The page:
Editor’s note: Success in the restructuring and insolvency arena requires more than an understanding of the law—it requires the ability to address issues specific to a debtor’s industry and business. Below, two Reed Smith partners with extensive experience representing health care institutions and creditors discuss issues unique to hospitals facing financial distress.
Hospital bankruptcies are on the rise. In several states, regulators facing overcapacity have developed lists of hospitals and other health care institutions that are deemed not vital to the delivery of public health care services, and therefore are recommended for closure. Such a recommendation can be a death sentence to a health care institution that lands on the list. Many institutions so targeted are forced to shut down or sell.
Creditors should be aware that whether a hospital actually enters chapter 11 or seeks to restructure in the face of looming insolvency, many issues specific to this industry will need to be considered and addressed.
For-profits versus Nonprofits. Some states have laws restricting operation of hospitals by for-profit companies, thereby reducing the pool of potential purchasers for a nonprofit distressed hospital. Nonprofits are often run very differently from for profits. The board of a nonprofit hospital may consist of local business people, religious leaders, and others who place more weight on community interests than on the interests of creditors. Further, hospital management may not have the expertise to deal with severe financial constraints, and may require consultants that have that expertise.
Regulatory Oversight. State regulators may play a decisive role in determining the future of a distressed institution. The state attorney general is responsible for oversight of nonprofit institutions, and as such, attorneys general often are involved in the decisions as to whether a hospital should sell its assets or shut down. Further, a state may be the only source of funding for a hospital experiencing cash flow shortages or losses. In a bankruptcy situation, the health care ombudsman also plays a role in the process of hospital wind-downs, as well as in sale transactions and mergers.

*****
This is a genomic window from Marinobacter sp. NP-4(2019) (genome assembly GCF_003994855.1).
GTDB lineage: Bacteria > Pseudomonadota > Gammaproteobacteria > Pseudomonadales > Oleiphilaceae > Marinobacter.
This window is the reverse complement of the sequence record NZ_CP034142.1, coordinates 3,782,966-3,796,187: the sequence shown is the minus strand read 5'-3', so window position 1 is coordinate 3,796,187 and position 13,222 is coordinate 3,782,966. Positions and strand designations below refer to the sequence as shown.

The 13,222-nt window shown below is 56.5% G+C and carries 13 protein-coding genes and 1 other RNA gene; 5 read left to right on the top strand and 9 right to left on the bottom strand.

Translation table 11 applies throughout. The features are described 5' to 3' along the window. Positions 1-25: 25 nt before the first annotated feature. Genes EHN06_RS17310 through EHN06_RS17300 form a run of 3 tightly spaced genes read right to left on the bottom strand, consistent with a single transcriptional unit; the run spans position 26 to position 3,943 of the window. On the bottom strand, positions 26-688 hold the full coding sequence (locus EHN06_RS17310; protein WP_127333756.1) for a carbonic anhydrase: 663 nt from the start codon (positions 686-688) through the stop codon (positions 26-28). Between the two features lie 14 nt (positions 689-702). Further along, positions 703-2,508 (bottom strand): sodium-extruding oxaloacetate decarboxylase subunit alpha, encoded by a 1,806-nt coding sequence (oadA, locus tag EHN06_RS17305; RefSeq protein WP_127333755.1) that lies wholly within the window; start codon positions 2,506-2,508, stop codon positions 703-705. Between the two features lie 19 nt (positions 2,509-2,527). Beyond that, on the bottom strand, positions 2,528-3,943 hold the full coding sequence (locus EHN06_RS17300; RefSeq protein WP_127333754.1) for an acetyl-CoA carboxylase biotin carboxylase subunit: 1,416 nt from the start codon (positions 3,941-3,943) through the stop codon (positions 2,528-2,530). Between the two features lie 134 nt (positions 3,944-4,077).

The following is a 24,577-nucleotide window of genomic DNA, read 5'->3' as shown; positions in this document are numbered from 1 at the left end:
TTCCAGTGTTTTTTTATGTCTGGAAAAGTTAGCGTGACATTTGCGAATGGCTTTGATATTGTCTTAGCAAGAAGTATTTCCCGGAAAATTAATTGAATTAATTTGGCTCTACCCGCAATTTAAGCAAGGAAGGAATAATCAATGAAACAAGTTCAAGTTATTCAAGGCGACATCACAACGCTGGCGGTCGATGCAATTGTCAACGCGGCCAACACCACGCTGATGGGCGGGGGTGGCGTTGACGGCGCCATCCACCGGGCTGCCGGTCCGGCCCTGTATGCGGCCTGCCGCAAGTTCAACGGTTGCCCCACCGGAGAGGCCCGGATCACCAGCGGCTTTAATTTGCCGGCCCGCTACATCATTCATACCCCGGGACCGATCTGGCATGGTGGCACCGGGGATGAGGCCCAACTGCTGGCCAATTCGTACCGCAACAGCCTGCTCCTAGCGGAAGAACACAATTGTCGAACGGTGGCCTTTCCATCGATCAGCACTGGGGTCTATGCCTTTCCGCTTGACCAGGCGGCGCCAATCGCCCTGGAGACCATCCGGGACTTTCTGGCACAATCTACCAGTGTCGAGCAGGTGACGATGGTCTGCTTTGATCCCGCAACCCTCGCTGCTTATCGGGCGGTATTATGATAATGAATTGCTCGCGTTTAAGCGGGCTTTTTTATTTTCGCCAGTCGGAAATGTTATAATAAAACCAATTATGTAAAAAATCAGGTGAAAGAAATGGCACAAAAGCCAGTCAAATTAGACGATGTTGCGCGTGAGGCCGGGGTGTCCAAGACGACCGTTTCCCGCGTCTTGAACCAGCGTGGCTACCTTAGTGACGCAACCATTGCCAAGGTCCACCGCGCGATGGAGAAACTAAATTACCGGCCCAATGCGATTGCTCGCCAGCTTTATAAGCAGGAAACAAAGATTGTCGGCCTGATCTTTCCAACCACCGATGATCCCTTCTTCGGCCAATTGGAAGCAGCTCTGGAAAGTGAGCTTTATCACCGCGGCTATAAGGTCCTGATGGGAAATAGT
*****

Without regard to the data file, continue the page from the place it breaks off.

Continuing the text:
Offset Issues. The primary payors for hospital services are ordinarily the federal and state agencies that oversee Medicare and Medicaid programs. Because of the way they pay for services, they may be owed significant sums because of overpayments prior to a bankruptcy filing. Often, the administrators of these programs are able to offset from future payments the amounts they believe are owed because of prior overpayments without seeking relief from the automatic stay. These offsets can wreak havoc on a hospital’s cash flow.
Collateral. Secured creditors should take a hard look at their collateral, including gross revenues, proceeds, accounts receivable, to determine whether they are properly perfected and whether they can be primed by creditors with rights of setoff or recoupment. Conflicts can develop between creditors holding security interests in receivables and creditors holding security interests in proceeds from sales of real property, and allocation issues may arise between equipment financers and other creditors.
Labor/Pension Issues. Whether a hospital is being shut down or sold, issues are likely to arise under collective bargaining agreements, ERISA or the Worker Adjustment Retraining Notification (WARN) Act.
Insurance. Issues particularly tend to arise with workers comp and malpractice (often covered via a captive offshore company). Creditors should check to see whether the entity is properly insured. If the policies are “claims made,” often a tail will need to be purchased. Staff physicians, nurses and other medical personnel will be concerned about ongoing malpractice coverage.
D&O Issues. Look at directors and officers’ insurance policies to determine coverage and when claims must be made. Be alert to possible claims. Is the board up to the task of restructuring the institution?
Other Assets. Hospitals often hold assets in different entities, including foundations (the assets of which may be beyond the reach of creditors). Creditors may want to review intercompany transfers.
Bond Defaults. Often hospitals have bond debt as well as traditional debt from a lending institution. Be aware of the interplay between these obligations, as well as the role and rights of bond insurers.
Public Relations. Appropriate communication with the hospital’s major constituencies is important. Creditors should remember that they are in a fight to keep doctors and skilled nurses, as well as patients.
Distressed health care institutions often are faced with a host of issues unique to the industry. Creditors of hospitals in financial distress can increase opportunities for recovery by ensuring that they have a detailed understanding of the industry-specific issues involved, and by creating a detailed plan of action that addresses those issues.